I love basketball.
I’ve played it for almost as long as I could walk. Growing up I spent countless hours in my broken, gravely driveway rehearsing my inevitable future in the NBA. Obviously that future wasn’t as inevitable as I thought it was, but I learned a lot of things about life I would need for my future off the court.
One of the biggest and most valuable lessons that has helped me in a whole variety of areas from ministry to blogging to simply being out in public involves being fouled.
Contact with your opponent is a given in basketball. But unlike football, you can’t just tackle the guy on the other team to keep them from scoring. A defensive player in basketball has all sorts of tools at their disposal, but if they get too aggressive, too physical, and make too much contact a foul will be called.
But simply coming into physical contact with your opponent isn’t enough to get called for a foul. While you don’t have to go so far as to slap, trip, or punch another player, the higher you move up the competitive ranks, the tougher the competition gets and the more physical the play becomes, thus the standard for what constitutes a foul goes up as well. In peewee basketball, kids are just learning the game so more fouls will often get called both to teach the kids how to play better defense, but also to keep them safe.
As you grow up, you’re also expected to toughen up and adjust to getting pushed around a bit by guys that are simply bigger than you and can use that size to move you out of your position on the court. What once was a sure foul in peewee basketball, won’t even bring the whistle to the ref’s lips in college basketball, let alone the NBA.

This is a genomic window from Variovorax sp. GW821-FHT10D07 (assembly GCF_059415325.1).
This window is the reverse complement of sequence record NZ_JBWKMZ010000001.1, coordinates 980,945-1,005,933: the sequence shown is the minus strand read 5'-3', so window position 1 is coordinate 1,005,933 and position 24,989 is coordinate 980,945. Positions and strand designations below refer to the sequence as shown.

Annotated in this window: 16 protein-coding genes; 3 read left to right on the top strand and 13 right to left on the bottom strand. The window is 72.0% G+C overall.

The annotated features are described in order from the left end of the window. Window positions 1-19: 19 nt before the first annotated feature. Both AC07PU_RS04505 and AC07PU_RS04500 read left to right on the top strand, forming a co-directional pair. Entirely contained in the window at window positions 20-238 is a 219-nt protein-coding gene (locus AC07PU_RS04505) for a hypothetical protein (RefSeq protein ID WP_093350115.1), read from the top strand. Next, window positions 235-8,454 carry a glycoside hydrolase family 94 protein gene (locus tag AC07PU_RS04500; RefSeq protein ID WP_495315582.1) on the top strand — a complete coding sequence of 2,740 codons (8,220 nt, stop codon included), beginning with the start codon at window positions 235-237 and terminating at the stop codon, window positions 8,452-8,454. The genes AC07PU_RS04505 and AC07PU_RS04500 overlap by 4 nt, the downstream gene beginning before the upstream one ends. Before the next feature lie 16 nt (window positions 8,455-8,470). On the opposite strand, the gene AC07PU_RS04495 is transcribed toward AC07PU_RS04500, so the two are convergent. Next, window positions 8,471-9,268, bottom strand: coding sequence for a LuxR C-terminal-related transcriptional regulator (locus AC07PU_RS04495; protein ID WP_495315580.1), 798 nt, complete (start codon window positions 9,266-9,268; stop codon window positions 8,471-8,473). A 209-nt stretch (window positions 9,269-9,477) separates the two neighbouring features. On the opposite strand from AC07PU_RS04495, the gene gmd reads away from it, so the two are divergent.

The same is true in pickup basketball at the local YMCA. If you really want to annoy the people you’re playing with and ensure that you’re never asked to play again, start calling fouls on the other team every time they come into the slightest bit of contact with you or one of your teammates.
While both college basketball and the NBA can be notorious for touchy foul calling, the reality is that basketball on both these levels is an incredibly physical game. You’ve got to work out, lift weights, and train incredibly hard to toughen your body up in order to survive the physical battle on the court.
The same is true in life.
Life as an adult is nothing like life as a kindergarten. And it shouldn’t be. Life as an adult is infinitely more complicated, the stakes are much higher, and the consequences for failure can be catastrophic. We may want to believe that life would be better if we all acted like we were still in kindergarten, with all the same rules, behavior expectations, and timeouts for anyone who said a naughty word, but the rigors, challenges, and demands of being an adult demand we grow up, mature, and develop thicker skin in order to deal with, engage, and possibly even transform a world full of problems infinitely more serious than whether or not we got our feelings hurt.
This is not to say we should try to hurt others or intentionally ignore the feelings of others.
By no means.
However, as adults we have to grow up and learn to deal with the criticisms, challenges, and disagreements that come our way. Part of maturing is learning to deal with these things, learning to process them, and growing from what you learn. Not dealing with them, writing off every criticism as an attack or moment of persecution, or pretending like disagreement is a form of evil we should avoid at all costs is not a sign of spiritual superiority. It’s a sign of immaturity and the inability to have an adult conversation.
We see this lack of maturity playing itself out in epidemic proportions across society, but also in the church and particular amongst people of my generation who grew up being constantly told they were special, never being criticized or allowed to fail all while being handed trophy after trophy for doing nothing more than showing up.